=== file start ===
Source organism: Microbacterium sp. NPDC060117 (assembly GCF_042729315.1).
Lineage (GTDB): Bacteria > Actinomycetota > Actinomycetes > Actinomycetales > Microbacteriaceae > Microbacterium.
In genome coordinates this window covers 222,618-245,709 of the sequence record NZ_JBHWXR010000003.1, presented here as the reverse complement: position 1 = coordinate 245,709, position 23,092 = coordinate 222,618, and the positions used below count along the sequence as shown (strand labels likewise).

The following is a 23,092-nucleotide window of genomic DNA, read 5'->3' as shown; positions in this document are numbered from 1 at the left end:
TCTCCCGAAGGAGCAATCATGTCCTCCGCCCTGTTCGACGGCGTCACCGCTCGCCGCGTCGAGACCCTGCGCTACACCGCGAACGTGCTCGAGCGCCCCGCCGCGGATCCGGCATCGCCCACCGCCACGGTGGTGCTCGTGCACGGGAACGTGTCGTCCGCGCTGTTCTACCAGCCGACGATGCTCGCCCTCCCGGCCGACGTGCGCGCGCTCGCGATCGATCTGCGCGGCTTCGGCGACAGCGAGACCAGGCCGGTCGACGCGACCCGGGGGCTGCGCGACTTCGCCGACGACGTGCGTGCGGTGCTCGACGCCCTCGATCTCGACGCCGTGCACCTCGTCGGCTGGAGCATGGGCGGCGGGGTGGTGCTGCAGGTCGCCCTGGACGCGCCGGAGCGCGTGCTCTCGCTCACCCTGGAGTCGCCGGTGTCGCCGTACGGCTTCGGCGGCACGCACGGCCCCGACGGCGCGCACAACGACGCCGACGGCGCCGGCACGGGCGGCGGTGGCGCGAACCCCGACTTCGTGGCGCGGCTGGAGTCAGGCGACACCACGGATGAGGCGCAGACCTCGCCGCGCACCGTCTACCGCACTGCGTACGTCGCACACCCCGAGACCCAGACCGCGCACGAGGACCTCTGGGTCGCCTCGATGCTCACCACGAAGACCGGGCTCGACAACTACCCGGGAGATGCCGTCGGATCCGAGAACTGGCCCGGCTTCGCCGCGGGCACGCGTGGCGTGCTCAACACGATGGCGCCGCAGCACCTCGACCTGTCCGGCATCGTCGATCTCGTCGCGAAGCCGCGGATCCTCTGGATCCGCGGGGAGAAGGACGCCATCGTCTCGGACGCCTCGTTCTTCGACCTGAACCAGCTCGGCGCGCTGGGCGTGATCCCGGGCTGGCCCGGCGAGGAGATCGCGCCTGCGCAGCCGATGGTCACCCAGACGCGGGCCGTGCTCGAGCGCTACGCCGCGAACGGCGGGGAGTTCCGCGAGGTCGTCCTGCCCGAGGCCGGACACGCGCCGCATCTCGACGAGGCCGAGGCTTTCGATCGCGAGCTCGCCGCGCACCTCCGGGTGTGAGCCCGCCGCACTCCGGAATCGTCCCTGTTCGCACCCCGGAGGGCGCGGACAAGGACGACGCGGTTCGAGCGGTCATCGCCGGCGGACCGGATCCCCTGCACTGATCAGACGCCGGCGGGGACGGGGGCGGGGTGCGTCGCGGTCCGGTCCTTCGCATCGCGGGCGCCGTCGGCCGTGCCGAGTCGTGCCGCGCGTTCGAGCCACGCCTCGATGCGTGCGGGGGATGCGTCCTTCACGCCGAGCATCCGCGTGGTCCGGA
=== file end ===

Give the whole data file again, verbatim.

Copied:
Source organism: Microbacterium sp. NPDC060117 (assembly GCF_042729315.1).
Lineage (GTDB): Bacteria > Actinomycetota > Actinomycetes > Actinomycetales > Microbacteriaceae > Microbacterium.
In genome coordinates this window covers 222,618-245,709 of the sequence record NZ_JBHWXR010000003.1, presented here as the reverse complement: position 1 = coordinate 245,709, position 23,092 = coordinate 222,618, and the positions used below count along the sequence as shown (strand labels likewise).

The following is a 23,092-nucleotide window of genomic DNA, read 5'->3' as shown; positions in this document are numbered from 1 at the left end:
TCTCCCGAAGGAGCAATCATGTCCTCCGCCCTGTTCGACGGCGTCACCGCTCGCCGCGTCGAGACCCTGCGCTACACCGCGAACGTGCTCGAGCGCCCCGCCGCGGATCCGGCATCGCCCACCGCCACGGTGGTGCTCGTGCACGGGAACGTGTCGTCCGCGCTGTTCTACCAGCCGACGATGCTCGCCCTCCCGGCCGACGTGCGCGCGCTCGCGATCGATCTGCGCGGCTTCGGCGACAGCGAGACCAGGCCGGTCGACGCGACCCGGGGGCTGCGCGACTTCGCCGACGACGTGCGTGCGGTGCTCGACGCCCTCGATCTCGACGCCGTGCACCTCGTCGGCTGGAGCATGGGCGGCGGGGTGGTGCTGCAGGTCGCCCTGGACGCGCCGGAGCGCGTGCTCTCGCTCACCCTGGAGTCGCCGGTGTCGCCGTACGGCTTCGGCGGCACGCACGGCCCCGACGGCGCGCACAACGACGCCGACGGCGCCGGCACGGGCGGCGGTGGCGCGAACCCCGACTTCGTGGCGCGGCTGGAGTCAGGCGACACCACGGATGAGGCGCAGACCTCGCCGCGCACCGTCTACCGCACTGCGTACGTCGCACACCCCGAGACCCAGACCGCGCACGAGGACCTCTGGGTCGCCTCGATGCTCACCACGAAGACCGGGCTCGACAACTACCCGGGAGATGCCGTCGGATCCGAGAACTGGCCCGGCTTCGCCGCGGGCACGCGTGGCGTGCTCAACACGATGGCGCCGCAGCACCTCGACCTGTCCGGCATCGTCGATCTCGTCGCGAAGCCGCGGATCCTCTGGATCCGCGGGGAGAAGGACGCCATCGTCTCGGACGCCTCGTTCTTCGACCTGAACCAGCTCGGCGCGCTGGGCGTGATCCCGGGCTGGCCCGGCGAGGAGATCGCGCCTGCGCAGCCGATGGTCACCCAGACGCGGGCCGTGCTCGAGCGCTACGCCGCGAACGGCGGGGAGTTCCGCGAGGTCGTCCTGCCCGAGGCCGGACACGCGCCGCATCTCGACGAGGCCGAGGCTTTCGATCGCGAGCTCGCCGCGCACCTCCGGGTGTGAGCCCGCCGCACTCCGGAATCGTCCCTGTTCGCACCCCGGAGGGCGCGGACAAGGACGACGCGGTTCGAGCGGTCATCGCCGGCGGACCGGATCCCCTGCACTGATCAGACGCCGGCGGGGACGGGGGCGGGGTGCGTCGCGGTCCGGTCCTTCGCATCGCGGGCGCCGTCGGCCGTGCCGAGTCGTGCCGCGCGTTCGAGCCACGCCTCGATGCGTGCGGGGGATGCGTCCTTCACGCCGAGCATCCGCGTGGTCCGGA